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DNR anticipates good hunting season

Deer hunting should be good when Minnesota’s firearms hunting season opens Saturday, Nov. 9.

That’s the word from the Minnesota Department of Natural Resources (DNR), whose biologists report deer populations are stable across much of the state.

“Minnesota’s deer population is largely stable in the southern half of the state because of mild winters and generally conservative deer management,” said Leslie McInenly, the DNR’s big game program leader. “Mild winters result in more survival of adults, more fawns being born, and more deer in the state’s fields and forests the following hunting season.”

Winter, which is a significant source of mortality in Minnesota deer, ranged from moderate to severe in northern Minnesota. As a result, permit area designations across most of northern Minnesota are either lottery or hunter choice.

Hunters may find farmland conditions more challenging due to this year’s later corn harvest, which results in a substantial amount of standing corn.

Last year, Minnesota’s nearly 500,000 deer hunters harvested 186,000 deer. A similar harvest is expected this year.

McInenly said deer permit management designations that limit hunters to one, two or five deer largely are the same as last year. The limits reflect the department’s interest in rebuilding or maintaining the deer herd in certain portions of the state by managing the harvest.

Based on 2013 population estimates, almost 80 percent of permit areas are at population goal.  Antlerless and bonus deer permit availability decreases as overly abundant populations are brought into line with department goals.    


Minnesota’s deer harvest has varied widely over the past half century. In a historical context, too many deer were taken during the 1960s, forcing the closure of the deer season in 1971 and a rebuilding of the deer herd from the 1970s through the 1990s. The highest deer harvest occurred in 2003, when 290,000 deer were taken as part of an effort to reduce the deer herd. Today, the DNR manages the deer population based on goals established with public input.

Minnesota deer facts

Deer: the animal

  • Adult female white-tailed deer weigh about 145 lbs., males 170 lbs. – the average weight of female and male humans.
  • The biggest white-tailed deer ever recorded was a 500-pound Minnesota buck.
  • A whitetail’s home range is about one square mile.
  • Minnesota’s deer population is about 1 million deer. Texas is No. 1 with 3.5 million deer

Deer: hunting 

  • Last year, 31 percent of Minnesota firearm hunters successfully harvested a deer. About 52 percent were antlered bucks.
  • 70 percent of Minnesota’s firearms deer harvest typically occurs during the first three or four days of the season.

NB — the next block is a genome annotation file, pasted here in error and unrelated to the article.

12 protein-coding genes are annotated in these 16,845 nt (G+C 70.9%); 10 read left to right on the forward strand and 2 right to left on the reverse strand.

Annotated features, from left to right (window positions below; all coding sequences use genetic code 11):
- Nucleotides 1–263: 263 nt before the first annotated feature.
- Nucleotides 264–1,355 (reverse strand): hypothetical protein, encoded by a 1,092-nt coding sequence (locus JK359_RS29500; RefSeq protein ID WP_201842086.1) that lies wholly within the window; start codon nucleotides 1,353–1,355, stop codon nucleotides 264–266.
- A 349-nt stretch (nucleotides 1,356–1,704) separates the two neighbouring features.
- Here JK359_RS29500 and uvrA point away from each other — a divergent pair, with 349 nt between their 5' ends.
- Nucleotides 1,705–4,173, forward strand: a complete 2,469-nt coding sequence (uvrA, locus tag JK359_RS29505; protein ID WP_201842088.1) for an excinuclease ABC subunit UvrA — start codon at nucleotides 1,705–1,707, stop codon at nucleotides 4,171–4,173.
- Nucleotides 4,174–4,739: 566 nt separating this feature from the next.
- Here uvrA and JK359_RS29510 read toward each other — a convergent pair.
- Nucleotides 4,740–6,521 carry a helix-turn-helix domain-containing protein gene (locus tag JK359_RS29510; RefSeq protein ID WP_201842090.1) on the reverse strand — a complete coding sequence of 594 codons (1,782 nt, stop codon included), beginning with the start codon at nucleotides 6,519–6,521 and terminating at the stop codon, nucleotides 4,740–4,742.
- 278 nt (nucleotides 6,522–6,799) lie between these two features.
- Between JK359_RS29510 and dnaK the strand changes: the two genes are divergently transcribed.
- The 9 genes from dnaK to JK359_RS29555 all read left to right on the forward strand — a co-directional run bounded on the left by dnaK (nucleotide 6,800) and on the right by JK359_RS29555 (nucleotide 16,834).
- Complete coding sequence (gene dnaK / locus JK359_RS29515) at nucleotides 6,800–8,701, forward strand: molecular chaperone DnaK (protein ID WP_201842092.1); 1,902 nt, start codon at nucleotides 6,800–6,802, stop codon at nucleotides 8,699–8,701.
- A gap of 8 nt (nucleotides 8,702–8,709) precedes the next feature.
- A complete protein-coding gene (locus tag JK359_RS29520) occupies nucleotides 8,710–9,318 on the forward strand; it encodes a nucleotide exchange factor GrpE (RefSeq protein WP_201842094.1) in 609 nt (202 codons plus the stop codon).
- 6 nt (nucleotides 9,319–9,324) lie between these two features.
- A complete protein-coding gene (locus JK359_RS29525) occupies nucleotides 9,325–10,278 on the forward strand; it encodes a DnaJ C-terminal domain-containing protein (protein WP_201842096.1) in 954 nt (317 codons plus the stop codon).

• The average hunter spends five days afield during Minnesota’s firearms deer season.
  • Last year’s total deer harvest was 186,000.
  • License options allow hunters to buy individual licenses for all the seasons and give hunters choices in where and when they can hunt deer.
  • Hunters can take two-to-five deer in many parts of the state where populations allow. 
  • Minnesota has averaged deer harvested 200,500 deer during the last five years. The Midwestern state with the largest deer harvest is Michigan at 425,000.
  • The largest typical whitetail buck ever taken in Minnesota had a Boone & Crockett score of 202; shot by John Breen in 1918 near Funkley, Minn.
  • Minnesota’s No. 1 non-typical whitetail buck had 43 points and a Boone & Crockett score of 268 5/8; shot by 17-year-old Mitch Vakoch in 1974. 

Deer: licenses

  • More than 725,000 deer hunting licenses and permits (all types) were sold in 2012.
  • 98 percent of deer licenses are sold to Minnesota residents.
  • The DNR Information Center remained open two hours later on the day before last year’s deer opener to answer more than 2,000 telephone inquiries, most of them related to the firearms opener.

Deer: economics

  • Nearly 500,000 deer hunters in Minnesota.
  • Direct retail sales - $234 million.
  • Salaries, wages, business owner income - $127 million.
  • State and local tax revenue - $28 million.
  • Number of directly supported jobs – 3,760.
  • Economic impact is greatest in Greater Minnesota

“As the state’s deer population has been reduced to meet goals, more consistent and moderate harvests are anticipated,” McInenly said. “That said, population goals in some places were established nearly 10 years ago and the DNR is initiating a public process to revisit goals for permit areas statewide during the next few years.”

The DNR will be working with hunters and other stakeholders this winter to evaluate deer population goals for southeastern Minnesota. 

The firearms deer season concludes Sunday, Nov. 24, in Series 100 permit areas, which cover much of northeastern Minnesota. In Series 300 permit areas, which cover the southeastern corner of the state, the first season ends Sunday, Nov.17, but a late season opens Saturday, Nov. 23, and concludes Sunday, Dec. 1. Firearms season ends Sunday, Nov. 17, in Series 200 permit areas, which cover the remainder of the state.